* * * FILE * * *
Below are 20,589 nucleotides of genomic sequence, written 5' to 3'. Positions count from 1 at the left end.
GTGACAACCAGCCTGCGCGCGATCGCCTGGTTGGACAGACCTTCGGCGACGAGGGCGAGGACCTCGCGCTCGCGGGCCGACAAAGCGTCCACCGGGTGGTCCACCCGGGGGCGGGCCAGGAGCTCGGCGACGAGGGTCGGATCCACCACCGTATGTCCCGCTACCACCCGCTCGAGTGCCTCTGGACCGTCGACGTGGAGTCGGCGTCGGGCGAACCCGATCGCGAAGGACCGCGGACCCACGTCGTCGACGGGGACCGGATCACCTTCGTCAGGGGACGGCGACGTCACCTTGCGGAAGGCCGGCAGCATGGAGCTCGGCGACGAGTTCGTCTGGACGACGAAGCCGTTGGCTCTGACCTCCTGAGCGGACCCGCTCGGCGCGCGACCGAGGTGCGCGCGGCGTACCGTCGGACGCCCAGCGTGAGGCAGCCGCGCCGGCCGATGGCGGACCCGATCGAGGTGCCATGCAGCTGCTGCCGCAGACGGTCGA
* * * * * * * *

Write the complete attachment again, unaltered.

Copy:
Below are 20,589 nucleotides of genomic sequence, written 5' to 3'. Positions count from 1 at the left end.
GTGACAACCAGCCTGCGCGCGATCGCCTGGTTGGACAGACCTTCGGCGACGAGGGCGAGGACCTCGCGCTCGCGGGCCGACAAAGCGTCCACCGGGTGGTCCACCCGGGGGCGGGCCAGGAGCTCGGCGACGAGGGTCGGATCCACCACCGTATGTCCCGCTACCACCCGCTCGAGTGCCTCTGGACCGTCGACGTGGAGTCGGCGTCGGGCGAACCCGATCGCGAAGGACCGCGGACCCACGTCGTCGACGGGGACCGGATCACCTTCGTCAGGGGACGGCGACGTCACCTTGCGGAAGGCCGGCAGCATGGAGCTCGGCGACGAGTTCGTCTGGACGACGAAGCCGTTGGCTCTGACCTCCTGAGCGGACCCGCTCGGCGCGCGACCGAGGTGCGCGCGGCGTACCGTCGGACGCCCAGCGTGAGGCAGCCGCGCCGGCCGATGGCGGACCCGATCGAGGTGCCATGCAGCTGCTGCCGCAGACGGTCGA